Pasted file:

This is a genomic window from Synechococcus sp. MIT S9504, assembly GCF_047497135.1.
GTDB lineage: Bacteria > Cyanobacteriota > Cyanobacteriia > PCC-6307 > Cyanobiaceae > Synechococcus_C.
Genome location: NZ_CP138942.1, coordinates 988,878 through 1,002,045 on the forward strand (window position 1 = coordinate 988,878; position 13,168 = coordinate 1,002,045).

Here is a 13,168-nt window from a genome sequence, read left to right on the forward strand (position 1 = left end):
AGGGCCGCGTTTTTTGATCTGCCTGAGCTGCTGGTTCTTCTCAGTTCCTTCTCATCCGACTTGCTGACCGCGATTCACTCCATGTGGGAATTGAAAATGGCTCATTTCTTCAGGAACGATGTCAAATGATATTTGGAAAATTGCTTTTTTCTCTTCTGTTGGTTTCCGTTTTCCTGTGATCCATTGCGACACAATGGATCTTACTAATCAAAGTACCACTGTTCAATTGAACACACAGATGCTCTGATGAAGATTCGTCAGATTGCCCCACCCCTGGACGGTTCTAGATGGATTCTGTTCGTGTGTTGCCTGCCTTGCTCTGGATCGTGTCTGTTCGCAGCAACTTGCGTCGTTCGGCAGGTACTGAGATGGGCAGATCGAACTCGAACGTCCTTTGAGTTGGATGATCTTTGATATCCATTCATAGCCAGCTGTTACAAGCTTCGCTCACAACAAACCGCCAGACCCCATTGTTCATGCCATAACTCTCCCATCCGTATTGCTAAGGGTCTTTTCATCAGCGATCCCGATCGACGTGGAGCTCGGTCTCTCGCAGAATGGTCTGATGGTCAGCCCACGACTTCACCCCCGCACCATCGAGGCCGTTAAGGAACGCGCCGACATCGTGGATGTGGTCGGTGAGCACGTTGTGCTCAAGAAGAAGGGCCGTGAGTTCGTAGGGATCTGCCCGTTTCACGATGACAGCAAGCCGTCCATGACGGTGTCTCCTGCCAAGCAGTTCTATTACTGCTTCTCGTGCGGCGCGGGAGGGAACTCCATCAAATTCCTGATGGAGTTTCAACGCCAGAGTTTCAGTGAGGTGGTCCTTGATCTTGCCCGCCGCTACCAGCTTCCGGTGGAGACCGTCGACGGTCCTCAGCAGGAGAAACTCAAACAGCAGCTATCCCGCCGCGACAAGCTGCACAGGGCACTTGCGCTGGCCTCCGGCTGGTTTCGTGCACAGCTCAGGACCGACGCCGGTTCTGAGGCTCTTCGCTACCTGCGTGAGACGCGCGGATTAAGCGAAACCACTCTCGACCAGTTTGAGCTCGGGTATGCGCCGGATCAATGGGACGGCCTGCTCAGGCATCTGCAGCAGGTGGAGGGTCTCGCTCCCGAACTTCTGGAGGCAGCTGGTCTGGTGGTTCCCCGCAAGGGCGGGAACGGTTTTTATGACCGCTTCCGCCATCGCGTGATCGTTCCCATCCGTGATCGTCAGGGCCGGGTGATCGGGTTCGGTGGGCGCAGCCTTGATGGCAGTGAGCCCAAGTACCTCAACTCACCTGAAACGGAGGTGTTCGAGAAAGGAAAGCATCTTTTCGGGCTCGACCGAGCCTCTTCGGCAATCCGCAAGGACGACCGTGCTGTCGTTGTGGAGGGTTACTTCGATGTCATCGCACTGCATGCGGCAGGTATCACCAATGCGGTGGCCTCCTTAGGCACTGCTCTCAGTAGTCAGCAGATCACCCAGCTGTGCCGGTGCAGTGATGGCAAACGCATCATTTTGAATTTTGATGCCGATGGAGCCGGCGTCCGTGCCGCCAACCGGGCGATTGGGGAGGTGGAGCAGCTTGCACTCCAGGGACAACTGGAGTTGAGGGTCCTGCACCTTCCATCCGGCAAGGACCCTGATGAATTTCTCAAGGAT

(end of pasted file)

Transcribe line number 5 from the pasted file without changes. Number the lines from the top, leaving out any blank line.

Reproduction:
AGGGCCGCGTTTTTTGATCTGCCTGAGCTGCTGGTTCTTCTCAGTTCCTTCTCATCCGACTTGCTGACCGCGATTCACTCCATGTGGGAATTGAAAATGGCTCATTTCTTCAGGAACGATGTCAAATGATATTTGGAAAATTGCTTTTTTCTCTTCTGTTGGTTTCCGTTTTCCTGTGATCCATTGCGACACAATGGATCTTACTAATCAAAGTACCACTGTTCAATTGAACACACAGATGCTCTGATGAAGATTCGTCAGATTGCCCCACCCCTGGACGGTTCTAGATGGATTCTGTTCGTGTGTTGCCTGCCTTGCTCTGGATCGTGTCTGTTCGCAGCAACTTGCGTCGTTCGGCAGGTACTGAGATGGGCAGATCGAACTCGAACGTCCTTTGAGTTGGATGATCTTTGATATCCATTCATAGCCAGCTGTTACAAGCTTCGCTCACAACAAACCGCCAGACCCCATTGTTCATGCCATAACTCTCCCATCCGTATTGCTAAGGGTCTTTTCATCAGCGATCCCGATCGACGTGGAGCTCGGTCTCTCGCAGAATGGTCTGATGGTCAGCCCACGACTTCACCCCCGCACCATCGAGGCCGTTAAGGAACGCGCCGACATCGTGGATGTGGTCGGTGAGCACGTTGTGCTCAAGAAGAAGGGCCGTGAGTTCGTAGGGATCTGCCCGTTTCACGATGACAGCAAGCCGTCCATGACGGTGTCTCCTGCCAAGCAGTTCTATTACTGCTTCTCGTGCGGCGCGGGAGGGAACTCCATCAAATTCCTGATGGAGTTTCAACGCCAGAGTTTCAGTGAGGTGGTCCTTGATCTTGCCCGCCGCTACCAGCTTCCGGTGGAGACCGTCGACGGTCCTCAGCAGGAGAAACTCAAACAGCAGCTATCCCGCCGCGACAAGCTGCACAGGGCACTTGCGCTGGCCTCCGGCTGGTTTCGTGCACAGCTCAGGACCGACGCCGGTTCTGAGGCTCTTCGCTACCTGCGTGAGACGCGCGGATTAAGCGAAACCACTCTCGACCAGTTTGAGCTCGGGTATGCGCCGGATCAATGGGACGGCCTGCTCAGGCATCTGCAGCAGGTGGAGGGTCTCGCTCCCGAACTTCTGGAGGCAGCTGGTCTGGTGGTTCCCCGCAAGGGCGGGAACGGTTTTTATGACCGCTTCCGCCATCGCGTGATCGTTCCCATCCGTGATCGTCAGGGCCGGGTGATCGGGTTCGGTGGGCGCAGCCTTGATGGCAGTGAGCCCAAGTACCTCAACTCACCTGAAACGGAGGTGTTCGAGAAAGGAAAGCATCTTTTCGGGCTCGACCGAGCCTCTTCGGCAATCCGCAAGGACGACCGTGCTGTCGTTGTGGAGGGTTACTTCGATGTCATCGCACTGCATGCGGCAGGTATCACCAATGCGGTGGCCTCCTTAGGCACTGCTCTCAGTAGTCAGCAGATCACCCAGCTGTGCCGGTGCAGTGATGGCAAACGCATCATTTTGAATTTTGATGCCGATGGAGCCGGCGTCCGTGCCGCCAACCGGGCGATTGGGGAGGTGGAGCAGCTTGCACTCCAGGGACAACTGGAGTTGAGGGTCCTGCACCTTCCATCCGGCAAGGACCCTGATGAATTTCTCAAGGAT